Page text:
This year’s annual SXSW festival anticipated its largest attendance to date. Following the global pandemic, 2020 brought devastation to the DNA of the city, with a never-before-seen festival cancellation. The year following was moved online, and the year after that finally offered a breath of fresh air, as participants at last met in-person. But 2023 had a different kind of electricity, and the city was buzzing with excitement as brands and bands came together for an unprecedented turnout.
Some of the most notable tech trends of past years included the rapid rise of subscription services, blockchain technologies, and of course, NFTs (which were virtually nowhere to be seen this year).
The shift in 2023 was evident, and the focus was completely on the future. Web3, AI, and psychedelics took main stages; virtual realities and the future of human-to-robot ratio were hot topics of conversation. Experts and attendees gathered to discuss post-planetary humanity, from sex in space to immersive experiences that allow people to take a completely different perspective through extended reality (XR) and virtual worlds.
A trend I noticed–and a new term I learned–was the rise of “soft tech”. First, I’ll explain what it’s not.
It’s not haptic feedback from a device; not a buzzing phone as your mom is calling, or the rumble of the game controller as you jump from one track to the next in a Mario Kart home circuit competition.
Soft tech is softer in essence. It involves the human body, stimulating users with natural cues, like scent, for example. Imagine smelling a batch of your favorite homemade cookies when your mom calls.
The goal is involving the five senses to change our fundamental relationship with technology. Rather than an exclusively visual experience with tech, using harsh metals or aggressive hardware, we’re shifting from a non-living interaction, to one that is more organic. And completely new.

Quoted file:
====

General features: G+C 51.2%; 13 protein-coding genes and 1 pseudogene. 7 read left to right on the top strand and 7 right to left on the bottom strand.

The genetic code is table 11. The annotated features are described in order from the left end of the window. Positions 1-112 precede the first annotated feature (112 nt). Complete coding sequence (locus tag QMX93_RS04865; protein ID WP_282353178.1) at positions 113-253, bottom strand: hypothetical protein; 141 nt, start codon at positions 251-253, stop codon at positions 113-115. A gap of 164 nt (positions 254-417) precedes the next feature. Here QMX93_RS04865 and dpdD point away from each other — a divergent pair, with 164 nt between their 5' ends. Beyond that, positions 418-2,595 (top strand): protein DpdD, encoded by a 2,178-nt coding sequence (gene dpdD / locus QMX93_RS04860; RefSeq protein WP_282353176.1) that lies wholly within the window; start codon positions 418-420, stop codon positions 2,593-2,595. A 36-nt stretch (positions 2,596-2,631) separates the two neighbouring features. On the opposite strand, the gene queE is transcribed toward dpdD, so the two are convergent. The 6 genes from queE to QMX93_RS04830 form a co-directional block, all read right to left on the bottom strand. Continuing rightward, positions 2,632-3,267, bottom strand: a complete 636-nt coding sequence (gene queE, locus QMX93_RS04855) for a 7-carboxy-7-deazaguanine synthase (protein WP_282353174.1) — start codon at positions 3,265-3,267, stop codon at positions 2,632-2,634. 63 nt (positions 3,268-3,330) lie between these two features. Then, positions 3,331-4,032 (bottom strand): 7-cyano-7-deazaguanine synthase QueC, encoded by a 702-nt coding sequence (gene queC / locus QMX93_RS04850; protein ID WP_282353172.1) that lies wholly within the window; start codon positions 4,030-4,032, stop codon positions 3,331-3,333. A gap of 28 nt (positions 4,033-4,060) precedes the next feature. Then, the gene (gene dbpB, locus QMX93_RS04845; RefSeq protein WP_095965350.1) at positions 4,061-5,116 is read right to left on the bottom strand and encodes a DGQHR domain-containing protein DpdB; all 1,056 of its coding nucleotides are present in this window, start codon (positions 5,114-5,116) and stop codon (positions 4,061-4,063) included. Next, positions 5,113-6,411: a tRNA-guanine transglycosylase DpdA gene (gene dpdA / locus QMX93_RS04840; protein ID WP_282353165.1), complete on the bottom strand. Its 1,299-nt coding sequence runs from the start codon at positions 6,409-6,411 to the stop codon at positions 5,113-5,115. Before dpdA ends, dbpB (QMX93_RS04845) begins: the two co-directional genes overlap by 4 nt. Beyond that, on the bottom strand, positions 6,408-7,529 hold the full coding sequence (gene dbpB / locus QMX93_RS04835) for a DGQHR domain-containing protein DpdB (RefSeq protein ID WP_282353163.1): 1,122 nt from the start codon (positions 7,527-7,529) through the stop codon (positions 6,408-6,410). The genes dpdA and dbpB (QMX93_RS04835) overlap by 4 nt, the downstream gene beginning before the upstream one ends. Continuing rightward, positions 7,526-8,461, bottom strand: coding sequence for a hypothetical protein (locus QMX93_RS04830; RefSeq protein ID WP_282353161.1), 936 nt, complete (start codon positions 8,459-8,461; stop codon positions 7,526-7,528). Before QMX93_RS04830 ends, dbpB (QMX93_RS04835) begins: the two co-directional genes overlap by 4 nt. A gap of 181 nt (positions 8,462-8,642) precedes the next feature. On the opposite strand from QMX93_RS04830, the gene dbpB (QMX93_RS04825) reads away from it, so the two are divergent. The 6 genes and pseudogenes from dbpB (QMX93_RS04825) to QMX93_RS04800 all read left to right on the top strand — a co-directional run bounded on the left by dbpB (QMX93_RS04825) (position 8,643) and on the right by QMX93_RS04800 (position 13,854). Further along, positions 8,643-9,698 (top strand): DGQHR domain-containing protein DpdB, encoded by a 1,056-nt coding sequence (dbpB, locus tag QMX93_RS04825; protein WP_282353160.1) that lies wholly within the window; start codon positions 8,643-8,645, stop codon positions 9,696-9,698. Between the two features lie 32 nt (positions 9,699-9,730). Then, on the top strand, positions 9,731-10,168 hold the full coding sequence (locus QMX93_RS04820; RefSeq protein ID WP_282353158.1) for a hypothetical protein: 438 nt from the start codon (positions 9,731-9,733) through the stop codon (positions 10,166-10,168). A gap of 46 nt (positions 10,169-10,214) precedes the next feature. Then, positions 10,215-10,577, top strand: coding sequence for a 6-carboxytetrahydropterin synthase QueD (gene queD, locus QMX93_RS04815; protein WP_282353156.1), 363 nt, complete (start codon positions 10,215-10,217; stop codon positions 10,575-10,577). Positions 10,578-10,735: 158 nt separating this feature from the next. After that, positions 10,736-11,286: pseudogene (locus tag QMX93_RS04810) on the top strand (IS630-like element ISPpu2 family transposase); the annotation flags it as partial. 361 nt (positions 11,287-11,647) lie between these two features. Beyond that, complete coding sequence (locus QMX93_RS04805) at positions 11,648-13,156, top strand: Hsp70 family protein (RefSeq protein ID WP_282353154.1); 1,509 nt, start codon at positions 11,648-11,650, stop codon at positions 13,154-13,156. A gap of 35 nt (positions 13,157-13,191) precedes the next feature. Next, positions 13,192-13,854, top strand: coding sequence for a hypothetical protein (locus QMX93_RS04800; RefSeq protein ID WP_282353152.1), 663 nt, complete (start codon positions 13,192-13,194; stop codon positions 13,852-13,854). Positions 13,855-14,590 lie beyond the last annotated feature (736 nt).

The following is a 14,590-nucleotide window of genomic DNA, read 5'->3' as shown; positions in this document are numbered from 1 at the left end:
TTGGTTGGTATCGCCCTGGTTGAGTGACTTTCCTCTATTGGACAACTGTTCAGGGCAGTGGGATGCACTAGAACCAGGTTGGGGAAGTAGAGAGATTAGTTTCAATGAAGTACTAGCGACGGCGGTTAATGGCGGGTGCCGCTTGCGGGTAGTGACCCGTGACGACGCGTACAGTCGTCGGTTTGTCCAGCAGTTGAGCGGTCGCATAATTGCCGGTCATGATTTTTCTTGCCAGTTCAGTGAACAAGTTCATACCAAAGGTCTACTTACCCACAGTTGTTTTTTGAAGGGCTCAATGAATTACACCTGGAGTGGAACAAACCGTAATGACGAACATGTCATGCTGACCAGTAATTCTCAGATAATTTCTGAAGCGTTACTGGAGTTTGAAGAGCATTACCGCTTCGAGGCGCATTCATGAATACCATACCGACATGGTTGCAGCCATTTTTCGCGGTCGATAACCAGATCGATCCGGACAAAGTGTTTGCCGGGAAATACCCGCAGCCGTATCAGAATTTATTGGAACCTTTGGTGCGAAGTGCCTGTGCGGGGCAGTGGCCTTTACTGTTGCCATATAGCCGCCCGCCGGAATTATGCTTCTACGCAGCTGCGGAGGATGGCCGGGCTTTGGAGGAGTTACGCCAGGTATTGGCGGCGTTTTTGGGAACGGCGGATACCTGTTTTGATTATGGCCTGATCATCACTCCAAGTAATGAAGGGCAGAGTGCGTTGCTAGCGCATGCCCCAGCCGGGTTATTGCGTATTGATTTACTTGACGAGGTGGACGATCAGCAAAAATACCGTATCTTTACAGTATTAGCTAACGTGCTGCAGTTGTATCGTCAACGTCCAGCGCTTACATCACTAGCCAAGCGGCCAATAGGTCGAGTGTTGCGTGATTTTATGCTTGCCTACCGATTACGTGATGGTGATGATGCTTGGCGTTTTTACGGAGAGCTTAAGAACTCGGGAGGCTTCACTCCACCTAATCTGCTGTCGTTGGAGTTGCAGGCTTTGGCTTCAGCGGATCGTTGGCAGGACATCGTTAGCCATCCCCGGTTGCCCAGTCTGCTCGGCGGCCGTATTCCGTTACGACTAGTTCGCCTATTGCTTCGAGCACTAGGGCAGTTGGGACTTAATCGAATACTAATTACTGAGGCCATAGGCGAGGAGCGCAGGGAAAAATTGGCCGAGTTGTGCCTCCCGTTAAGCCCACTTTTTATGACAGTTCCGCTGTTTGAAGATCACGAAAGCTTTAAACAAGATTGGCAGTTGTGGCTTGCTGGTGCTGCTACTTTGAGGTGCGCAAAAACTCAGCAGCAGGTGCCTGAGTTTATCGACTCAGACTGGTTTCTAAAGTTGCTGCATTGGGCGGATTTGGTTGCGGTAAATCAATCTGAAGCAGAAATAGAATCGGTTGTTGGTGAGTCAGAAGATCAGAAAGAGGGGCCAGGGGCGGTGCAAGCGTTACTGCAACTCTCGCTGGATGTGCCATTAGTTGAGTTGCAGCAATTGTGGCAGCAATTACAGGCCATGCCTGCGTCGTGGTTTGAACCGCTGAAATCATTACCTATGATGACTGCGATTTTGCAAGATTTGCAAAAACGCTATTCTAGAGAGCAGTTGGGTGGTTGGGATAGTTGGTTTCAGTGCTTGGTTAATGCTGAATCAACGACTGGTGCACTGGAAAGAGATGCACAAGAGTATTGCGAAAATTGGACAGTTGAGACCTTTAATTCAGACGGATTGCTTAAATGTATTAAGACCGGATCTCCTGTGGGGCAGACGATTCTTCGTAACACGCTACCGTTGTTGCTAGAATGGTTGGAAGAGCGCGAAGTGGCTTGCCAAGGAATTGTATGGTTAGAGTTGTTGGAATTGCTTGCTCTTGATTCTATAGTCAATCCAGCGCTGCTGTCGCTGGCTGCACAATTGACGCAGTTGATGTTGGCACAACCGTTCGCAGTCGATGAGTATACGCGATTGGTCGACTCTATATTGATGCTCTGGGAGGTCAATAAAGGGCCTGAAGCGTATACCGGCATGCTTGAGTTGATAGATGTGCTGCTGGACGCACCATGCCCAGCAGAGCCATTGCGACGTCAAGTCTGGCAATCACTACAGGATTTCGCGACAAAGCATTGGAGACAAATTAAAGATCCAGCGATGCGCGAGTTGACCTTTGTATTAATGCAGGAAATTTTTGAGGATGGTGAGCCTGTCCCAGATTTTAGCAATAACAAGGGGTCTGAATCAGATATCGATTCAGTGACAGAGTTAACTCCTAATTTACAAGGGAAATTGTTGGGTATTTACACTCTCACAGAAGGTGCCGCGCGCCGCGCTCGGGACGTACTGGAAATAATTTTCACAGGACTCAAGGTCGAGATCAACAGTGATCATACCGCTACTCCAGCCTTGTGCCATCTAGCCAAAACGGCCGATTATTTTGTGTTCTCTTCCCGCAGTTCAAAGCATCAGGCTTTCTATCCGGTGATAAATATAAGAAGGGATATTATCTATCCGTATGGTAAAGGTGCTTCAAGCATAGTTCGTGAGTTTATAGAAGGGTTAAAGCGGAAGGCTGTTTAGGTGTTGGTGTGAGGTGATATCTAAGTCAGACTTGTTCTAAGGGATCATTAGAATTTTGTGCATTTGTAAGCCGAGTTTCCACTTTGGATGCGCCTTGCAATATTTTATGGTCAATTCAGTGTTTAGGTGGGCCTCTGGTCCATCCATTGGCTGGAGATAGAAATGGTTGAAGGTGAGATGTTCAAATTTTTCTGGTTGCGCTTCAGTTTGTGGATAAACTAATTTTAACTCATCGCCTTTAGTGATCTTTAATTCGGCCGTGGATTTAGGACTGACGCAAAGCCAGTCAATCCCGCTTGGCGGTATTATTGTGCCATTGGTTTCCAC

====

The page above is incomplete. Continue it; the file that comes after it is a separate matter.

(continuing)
Soft tech merges into the core of many of the other tech trends present at SXSW. For example, the XR experience can create virtual spaces of liberation, allowing humans to experience what life is like from a different perspective, as a different gender, or different species altogether. Imagine seeing your hands move or your eyes blink through a totally new vessel.
These tools are instrumental for re-examining our society and participating in social activism that transforms traditional physical spaces, like our historically racist prisons here in the US. Such tools can also help fight transphobia, allowing cisgendered people to experience what gender dysphoria might feel like, or understanding the trans experience in general; reversely, for transgender folks, such technologies serve as a validating space for gender euphoria. By experiencing life through a different lens, we help remove phobias, racism, and other “isms” from future generations of culture.
Soft tech is at the core of these very personal experiences. Using seamless technology to share the human experience is a key way to instigate meaningful change. It helps us keep authentic joy centered in a world of artificial intelligence. It’s power personified, embracing new tools to be an extension of our natural essence, rather than a replacement. I look forward to seeing where socially conscious soft tech takes our world.